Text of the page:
Rates bills for the county’s 11,981 businesses will rise by a staggering £4,022,706 from April 1 next year without any Government intervention.
The warning comes from CVS Business Rent & Rates Specialists, as the ONS last week reported the Retail Prices Index (RPI) rate of inflation at 3.9 per cent.
RPI affects business rates bills as the Uniform Business Rate (UBR) multiplier increases annually in line with September’s figure.
It has rapidly increased from two per cent last September to more than three per cent since February, before increasing from 3.6 per cent in July to 3.9 per cent in August – the highest level since January 2012.
The announcement means that on average, businesses across Northumberland will have to find an extra £336 each to pay the Government next year.
But for some, the struggle to pay is already too much.
An exclusive investigation by CVS shows that last year, 831 businesses in Northumberland were hauled before magistrates for non-payment of their business rates tax, fuelling claims that the current system is criminalising struggling businesses.
Under the Freedom of Information Act, all councils were asked to provide details of how many businesses had been summonsed, with details being provided by 258 councils on 1.43million out of the 1.9million business properties liable for rates across England and Wales.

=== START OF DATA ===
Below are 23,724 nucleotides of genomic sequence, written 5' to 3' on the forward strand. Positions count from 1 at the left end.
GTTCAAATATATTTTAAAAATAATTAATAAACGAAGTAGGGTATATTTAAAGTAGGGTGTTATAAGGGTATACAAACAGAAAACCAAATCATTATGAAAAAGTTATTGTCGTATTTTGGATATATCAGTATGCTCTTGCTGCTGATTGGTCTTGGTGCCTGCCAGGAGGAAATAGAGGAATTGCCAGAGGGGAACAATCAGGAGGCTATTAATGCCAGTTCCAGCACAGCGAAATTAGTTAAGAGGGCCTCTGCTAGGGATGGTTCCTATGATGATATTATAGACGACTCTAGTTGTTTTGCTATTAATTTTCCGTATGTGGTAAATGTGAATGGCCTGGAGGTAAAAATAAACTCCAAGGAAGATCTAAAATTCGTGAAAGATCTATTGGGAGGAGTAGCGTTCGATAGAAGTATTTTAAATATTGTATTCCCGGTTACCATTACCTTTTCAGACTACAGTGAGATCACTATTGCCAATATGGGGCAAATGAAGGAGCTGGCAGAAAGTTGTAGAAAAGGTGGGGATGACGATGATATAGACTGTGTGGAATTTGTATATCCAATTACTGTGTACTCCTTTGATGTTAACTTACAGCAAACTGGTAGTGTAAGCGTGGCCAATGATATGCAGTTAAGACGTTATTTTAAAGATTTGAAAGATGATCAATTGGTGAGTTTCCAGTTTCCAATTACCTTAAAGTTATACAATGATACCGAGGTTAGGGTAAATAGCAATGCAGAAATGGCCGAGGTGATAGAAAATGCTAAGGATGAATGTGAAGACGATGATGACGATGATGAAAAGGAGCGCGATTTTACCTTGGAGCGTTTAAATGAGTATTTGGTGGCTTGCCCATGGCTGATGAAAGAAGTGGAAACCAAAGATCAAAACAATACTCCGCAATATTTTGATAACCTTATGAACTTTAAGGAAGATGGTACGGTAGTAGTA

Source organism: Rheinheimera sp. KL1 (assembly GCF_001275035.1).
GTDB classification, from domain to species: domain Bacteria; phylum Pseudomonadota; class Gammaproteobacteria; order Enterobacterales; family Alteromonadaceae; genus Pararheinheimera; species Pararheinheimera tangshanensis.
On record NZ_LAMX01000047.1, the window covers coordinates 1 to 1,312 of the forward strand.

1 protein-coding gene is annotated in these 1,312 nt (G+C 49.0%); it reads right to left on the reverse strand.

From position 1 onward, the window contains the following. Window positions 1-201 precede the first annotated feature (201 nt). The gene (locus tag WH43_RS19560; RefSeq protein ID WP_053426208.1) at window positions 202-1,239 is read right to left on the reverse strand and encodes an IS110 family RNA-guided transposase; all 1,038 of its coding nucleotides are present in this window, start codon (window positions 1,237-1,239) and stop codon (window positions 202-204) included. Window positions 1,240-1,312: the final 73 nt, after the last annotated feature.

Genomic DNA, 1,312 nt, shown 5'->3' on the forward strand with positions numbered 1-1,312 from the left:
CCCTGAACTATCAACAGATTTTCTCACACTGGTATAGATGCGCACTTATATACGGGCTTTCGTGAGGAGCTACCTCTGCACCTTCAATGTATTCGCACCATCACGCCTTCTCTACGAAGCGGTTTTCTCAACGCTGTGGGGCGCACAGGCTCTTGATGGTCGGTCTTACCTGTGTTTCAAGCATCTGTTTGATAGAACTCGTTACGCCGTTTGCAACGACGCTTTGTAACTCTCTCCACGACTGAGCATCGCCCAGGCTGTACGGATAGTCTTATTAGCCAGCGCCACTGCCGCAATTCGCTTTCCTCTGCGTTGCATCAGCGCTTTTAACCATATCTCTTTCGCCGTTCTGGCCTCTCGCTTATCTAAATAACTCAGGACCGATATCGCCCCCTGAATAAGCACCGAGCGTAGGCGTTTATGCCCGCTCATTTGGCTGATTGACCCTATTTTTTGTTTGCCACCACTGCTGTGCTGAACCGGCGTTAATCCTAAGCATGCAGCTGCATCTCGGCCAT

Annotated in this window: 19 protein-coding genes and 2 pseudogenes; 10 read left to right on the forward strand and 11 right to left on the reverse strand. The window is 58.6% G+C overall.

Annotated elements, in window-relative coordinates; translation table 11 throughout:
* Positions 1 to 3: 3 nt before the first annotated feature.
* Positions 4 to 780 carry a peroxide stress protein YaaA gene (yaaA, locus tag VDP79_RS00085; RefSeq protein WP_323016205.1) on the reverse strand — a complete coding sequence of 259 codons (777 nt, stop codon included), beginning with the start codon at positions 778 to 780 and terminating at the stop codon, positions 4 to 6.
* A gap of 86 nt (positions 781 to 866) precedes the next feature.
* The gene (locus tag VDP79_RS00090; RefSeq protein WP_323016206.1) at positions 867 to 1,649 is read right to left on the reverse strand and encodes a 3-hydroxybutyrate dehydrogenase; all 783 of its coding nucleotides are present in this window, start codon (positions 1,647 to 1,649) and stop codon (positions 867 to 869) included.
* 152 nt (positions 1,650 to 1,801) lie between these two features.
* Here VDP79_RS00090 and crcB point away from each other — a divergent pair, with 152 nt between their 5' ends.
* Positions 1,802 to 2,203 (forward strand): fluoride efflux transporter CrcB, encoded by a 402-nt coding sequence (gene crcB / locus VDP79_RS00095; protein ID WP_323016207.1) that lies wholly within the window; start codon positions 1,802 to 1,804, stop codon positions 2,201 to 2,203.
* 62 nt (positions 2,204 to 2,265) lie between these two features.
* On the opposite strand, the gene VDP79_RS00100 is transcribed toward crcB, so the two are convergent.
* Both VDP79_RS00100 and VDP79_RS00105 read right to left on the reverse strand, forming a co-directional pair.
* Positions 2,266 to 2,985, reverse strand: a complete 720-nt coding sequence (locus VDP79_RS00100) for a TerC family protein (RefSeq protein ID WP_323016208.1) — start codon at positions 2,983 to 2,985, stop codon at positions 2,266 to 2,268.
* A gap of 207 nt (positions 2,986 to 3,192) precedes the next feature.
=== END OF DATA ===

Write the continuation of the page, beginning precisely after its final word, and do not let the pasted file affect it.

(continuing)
The data reveals that seven per cent of businesses in the county received a summons to appear in court in the last financial year and that already, in the first five months of the 2017 financial year, a further 355 have been summonsed.
Mark Rigby, chief executive of CVS, has urged the Chancellor to be bold in his Autumn Budget and freeze rate rises next year.
“Property taxes in Britain are already the highest of any European nation both as a percentage of GDP and overall taxation,” he said.
“Brexit is driving inflation and businesses are holding off from investing because of the current economic climate of uncertainty. Insolvencies are expected to rise over the next two years. To plough ahead with such rate rises would be foolhardy and the Chancellor must be bold in his vision with a freeze.”